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Advani calls for reassessing nuclear power plants along coast

Staff Reporter
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He urges Centre to consider attacks on Tamil fishermen as a strategic problem

Advising caution: BJP leader L.K. Advani addressing a public meeting as part of his 38-day ‘Jan Chetna Yatra' in Madurai on Thursday. — Photo: S. James
Advising caution: BJP leader L.K. Advani addressing a public meeting as part of his 38-day ‘Jan Chetna Yatra' in Madurai on Thursday. — Photo: S. James

Nuclear power plants, particularly those near the coast such as the Kudankulam plant in Tirunelveli district, must be re-examined in the context of safety and security of the people, according to Bharatiya Janata Party leader and former Deputy Prime Minister L.K. Advani.

“Countries world over have become cautious after the recent (Fukushima Daichii) nuclear disaster in Japan. Therefore, we (India) should also be cautious. Commercial considerations, such as the contracts already agreed upon, should not override the safety and security of the people of Tamil Nadu,” he said.

He was addressing a public meeting here on Thursday as part of his 38-day ‘Jan Chetna Yatra,' an anti-corruption tour across the country also meant to highlight stashing away of black money in tax havens abroad. The tour began in Bihar on October 11. It is slated to conclude in New Delhi on November 20.

He also impressed upon the Centre to consider the spate of attacks on Tamil fishermen allegedly by the Sri Lankan Navy as a strategic problem affecting the security of the whole country rather than viewing it as a local problem. “Such attacks cannot be allowed,” he said.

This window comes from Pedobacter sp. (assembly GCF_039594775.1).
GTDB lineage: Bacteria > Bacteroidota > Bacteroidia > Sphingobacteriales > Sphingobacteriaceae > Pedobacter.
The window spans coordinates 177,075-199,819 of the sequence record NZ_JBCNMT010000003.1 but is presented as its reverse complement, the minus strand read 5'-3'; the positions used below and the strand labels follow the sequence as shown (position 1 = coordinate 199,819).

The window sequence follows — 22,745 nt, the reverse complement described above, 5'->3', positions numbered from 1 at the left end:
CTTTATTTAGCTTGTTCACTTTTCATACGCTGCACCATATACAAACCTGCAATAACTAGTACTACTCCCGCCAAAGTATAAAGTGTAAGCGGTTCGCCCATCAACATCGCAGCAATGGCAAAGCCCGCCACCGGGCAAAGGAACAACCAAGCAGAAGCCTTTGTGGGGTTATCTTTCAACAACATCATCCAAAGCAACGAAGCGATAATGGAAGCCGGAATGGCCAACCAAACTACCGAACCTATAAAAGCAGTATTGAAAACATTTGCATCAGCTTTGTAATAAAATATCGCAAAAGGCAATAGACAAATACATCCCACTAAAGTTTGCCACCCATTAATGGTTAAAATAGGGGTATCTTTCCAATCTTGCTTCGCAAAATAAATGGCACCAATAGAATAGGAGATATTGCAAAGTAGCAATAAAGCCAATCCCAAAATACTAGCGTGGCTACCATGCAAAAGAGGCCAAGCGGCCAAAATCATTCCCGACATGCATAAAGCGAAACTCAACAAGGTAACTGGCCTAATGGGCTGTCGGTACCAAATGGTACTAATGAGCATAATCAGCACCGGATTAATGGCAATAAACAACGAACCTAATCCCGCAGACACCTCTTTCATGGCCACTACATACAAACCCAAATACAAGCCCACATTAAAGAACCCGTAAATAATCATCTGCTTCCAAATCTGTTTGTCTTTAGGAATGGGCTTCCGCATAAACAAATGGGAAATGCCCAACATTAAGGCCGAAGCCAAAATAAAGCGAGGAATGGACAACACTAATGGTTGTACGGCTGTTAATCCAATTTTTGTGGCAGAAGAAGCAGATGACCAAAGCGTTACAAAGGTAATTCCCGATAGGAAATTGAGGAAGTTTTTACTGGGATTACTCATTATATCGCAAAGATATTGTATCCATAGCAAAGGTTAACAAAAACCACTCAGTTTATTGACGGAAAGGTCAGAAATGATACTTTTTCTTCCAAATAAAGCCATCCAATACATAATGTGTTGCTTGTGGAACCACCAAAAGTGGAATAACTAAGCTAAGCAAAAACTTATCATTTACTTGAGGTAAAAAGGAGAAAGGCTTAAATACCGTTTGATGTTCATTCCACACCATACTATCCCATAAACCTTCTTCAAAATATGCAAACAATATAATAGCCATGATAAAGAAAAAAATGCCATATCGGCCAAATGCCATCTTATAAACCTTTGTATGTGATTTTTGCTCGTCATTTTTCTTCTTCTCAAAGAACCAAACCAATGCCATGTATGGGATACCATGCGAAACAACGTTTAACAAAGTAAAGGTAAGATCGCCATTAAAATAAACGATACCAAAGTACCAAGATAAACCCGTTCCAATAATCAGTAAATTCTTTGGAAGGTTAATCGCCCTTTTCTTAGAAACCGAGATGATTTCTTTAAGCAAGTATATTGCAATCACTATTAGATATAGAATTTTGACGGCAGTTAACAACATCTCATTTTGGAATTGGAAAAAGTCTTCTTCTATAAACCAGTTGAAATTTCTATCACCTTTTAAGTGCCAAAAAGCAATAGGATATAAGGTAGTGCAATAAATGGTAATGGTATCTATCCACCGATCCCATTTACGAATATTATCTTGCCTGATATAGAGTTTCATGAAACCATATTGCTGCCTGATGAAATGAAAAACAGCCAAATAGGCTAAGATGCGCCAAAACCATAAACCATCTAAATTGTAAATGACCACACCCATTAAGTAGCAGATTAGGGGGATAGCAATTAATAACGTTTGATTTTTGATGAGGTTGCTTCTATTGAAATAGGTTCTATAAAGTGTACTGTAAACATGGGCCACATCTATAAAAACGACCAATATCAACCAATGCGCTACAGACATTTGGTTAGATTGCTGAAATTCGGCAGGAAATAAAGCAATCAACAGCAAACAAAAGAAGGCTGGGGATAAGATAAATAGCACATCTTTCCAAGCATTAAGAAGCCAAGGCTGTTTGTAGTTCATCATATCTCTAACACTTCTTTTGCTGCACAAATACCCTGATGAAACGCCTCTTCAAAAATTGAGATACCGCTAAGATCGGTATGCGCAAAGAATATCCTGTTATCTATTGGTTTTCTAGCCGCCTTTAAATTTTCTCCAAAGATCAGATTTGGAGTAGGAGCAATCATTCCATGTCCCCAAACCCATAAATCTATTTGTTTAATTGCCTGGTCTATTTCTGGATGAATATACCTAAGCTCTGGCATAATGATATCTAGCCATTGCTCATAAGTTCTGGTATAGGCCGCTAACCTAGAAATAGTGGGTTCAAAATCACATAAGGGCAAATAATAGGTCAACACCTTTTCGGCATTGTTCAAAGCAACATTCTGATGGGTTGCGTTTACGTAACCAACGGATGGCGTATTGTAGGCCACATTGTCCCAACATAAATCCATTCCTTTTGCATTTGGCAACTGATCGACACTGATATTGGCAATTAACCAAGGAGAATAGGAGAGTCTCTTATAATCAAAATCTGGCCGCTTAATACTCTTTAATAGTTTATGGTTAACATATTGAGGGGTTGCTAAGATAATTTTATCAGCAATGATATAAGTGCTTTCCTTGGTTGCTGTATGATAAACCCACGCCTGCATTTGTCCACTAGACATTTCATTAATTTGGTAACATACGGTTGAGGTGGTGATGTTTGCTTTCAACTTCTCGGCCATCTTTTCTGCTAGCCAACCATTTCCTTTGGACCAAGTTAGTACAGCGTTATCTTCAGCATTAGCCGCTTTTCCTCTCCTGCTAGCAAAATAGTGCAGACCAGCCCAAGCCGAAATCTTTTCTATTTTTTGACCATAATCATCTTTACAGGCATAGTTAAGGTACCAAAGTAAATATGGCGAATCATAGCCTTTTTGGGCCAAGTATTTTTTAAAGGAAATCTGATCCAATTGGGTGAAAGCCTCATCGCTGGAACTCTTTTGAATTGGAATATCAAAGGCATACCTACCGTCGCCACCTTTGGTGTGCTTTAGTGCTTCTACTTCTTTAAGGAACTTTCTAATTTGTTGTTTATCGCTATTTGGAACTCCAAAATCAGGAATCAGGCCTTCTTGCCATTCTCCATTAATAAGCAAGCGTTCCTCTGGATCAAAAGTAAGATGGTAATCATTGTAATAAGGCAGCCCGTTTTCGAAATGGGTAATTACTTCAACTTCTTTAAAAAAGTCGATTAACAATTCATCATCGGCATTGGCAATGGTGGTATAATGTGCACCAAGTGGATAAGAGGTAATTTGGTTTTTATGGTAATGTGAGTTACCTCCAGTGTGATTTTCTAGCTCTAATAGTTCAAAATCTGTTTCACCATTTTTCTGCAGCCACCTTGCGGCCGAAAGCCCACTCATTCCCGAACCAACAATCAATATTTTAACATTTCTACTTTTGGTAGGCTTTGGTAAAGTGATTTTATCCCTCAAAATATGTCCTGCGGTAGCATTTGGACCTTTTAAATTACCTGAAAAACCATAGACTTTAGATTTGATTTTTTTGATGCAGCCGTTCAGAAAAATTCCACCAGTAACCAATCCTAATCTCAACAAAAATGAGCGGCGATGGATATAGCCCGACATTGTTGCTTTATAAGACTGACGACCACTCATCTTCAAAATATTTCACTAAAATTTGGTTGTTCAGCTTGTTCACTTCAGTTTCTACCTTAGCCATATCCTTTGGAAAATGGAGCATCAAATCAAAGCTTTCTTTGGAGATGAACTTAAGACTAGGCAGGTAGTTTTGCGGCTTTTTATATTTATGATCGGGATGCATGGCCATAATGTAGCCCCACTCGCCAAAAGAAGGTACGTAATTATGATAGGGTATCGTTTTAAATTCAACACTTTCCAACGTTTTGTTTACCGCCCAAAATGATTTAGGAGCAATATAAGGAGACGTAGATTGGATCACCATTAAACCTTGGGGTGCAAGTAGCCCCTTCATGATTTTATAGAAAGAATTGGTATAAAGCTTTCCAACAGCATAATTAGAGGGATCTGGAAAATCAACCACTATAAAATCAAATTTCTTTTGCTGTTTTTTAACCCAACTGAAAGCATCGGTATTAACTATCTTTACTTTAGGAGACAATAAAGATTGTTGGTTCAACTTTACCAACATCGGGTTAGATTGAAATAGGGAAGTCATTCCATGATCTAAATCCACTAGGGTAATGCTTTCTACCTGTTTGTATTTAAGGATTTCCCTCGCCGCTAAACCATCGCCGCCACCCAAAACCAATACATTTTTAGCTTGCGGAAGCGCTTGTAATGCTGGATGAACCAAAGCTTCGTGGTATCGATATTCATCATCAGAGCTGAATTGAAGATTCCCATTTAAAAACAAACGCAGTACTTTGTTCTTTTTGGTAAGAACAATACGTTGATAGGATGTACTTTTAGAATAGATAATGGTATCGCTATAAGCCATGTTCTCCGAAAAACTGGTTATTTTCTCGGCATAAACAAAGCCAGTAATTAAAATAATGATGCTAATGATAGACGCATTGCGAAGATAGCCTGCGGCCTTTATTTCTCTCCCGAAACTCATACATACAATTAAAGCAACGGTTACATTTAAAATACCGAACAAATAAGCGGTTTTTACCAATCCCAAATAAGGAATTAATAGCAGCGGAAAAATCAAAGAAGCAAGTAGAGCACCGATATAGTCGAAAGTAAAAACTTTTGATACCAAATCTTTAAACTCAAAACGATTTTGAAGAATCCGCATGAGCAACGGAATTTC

Slamming the Centre, he said: “I have been active in politics since the framing of the Constitution in 1950 and I have had privilege of seeing all the general elections since 1952 to 2009. But I am sorry to say that I cannot think of a government more immersed in corruption than the present one and I cannot think of a weaker Prime Minister than the present one.”

According to an estimate, the British, who ruled India between 1757 and 1947, took away Rs.1 lakh crore from the country. But, after independence, “our own men have stashed away about Rs.25 lakh crore in foreign banks.”

Until recently, these banks refused to divulge the details of the account holders. But the situation has changed in the last three to four years, he said. “When Americans, Germans and others felt the consequence of this ‘black money or dirty money,' they put pressure on the United Nations Security Council to pass a resolution against dirty money. As a result of global pressure, the Parliament of Switzerland has passed the Restitution of Illicit Assets Act, 2011 through which it has been promised to give the money back to the countries to which it belongs.

“If this money is brought back, I would insist upon the government to invest it not in cities but in the 6 lakh villages of India. It will ensure that the villages will not suffer without drinking water, good schools, ‘pucca' roads and water for fields. It would be real prosperity for the whole country,” he added.

Later, he joined party leaders including Ravi Shankar Prasad, Muralidhar Rao, Pon. Radhakrishnan, L. Ganesan and H. Raja in cheering up the crowd to a pop song specially composed for the yatra. He also prayed at a local Ganesha temple situated next to the dais.

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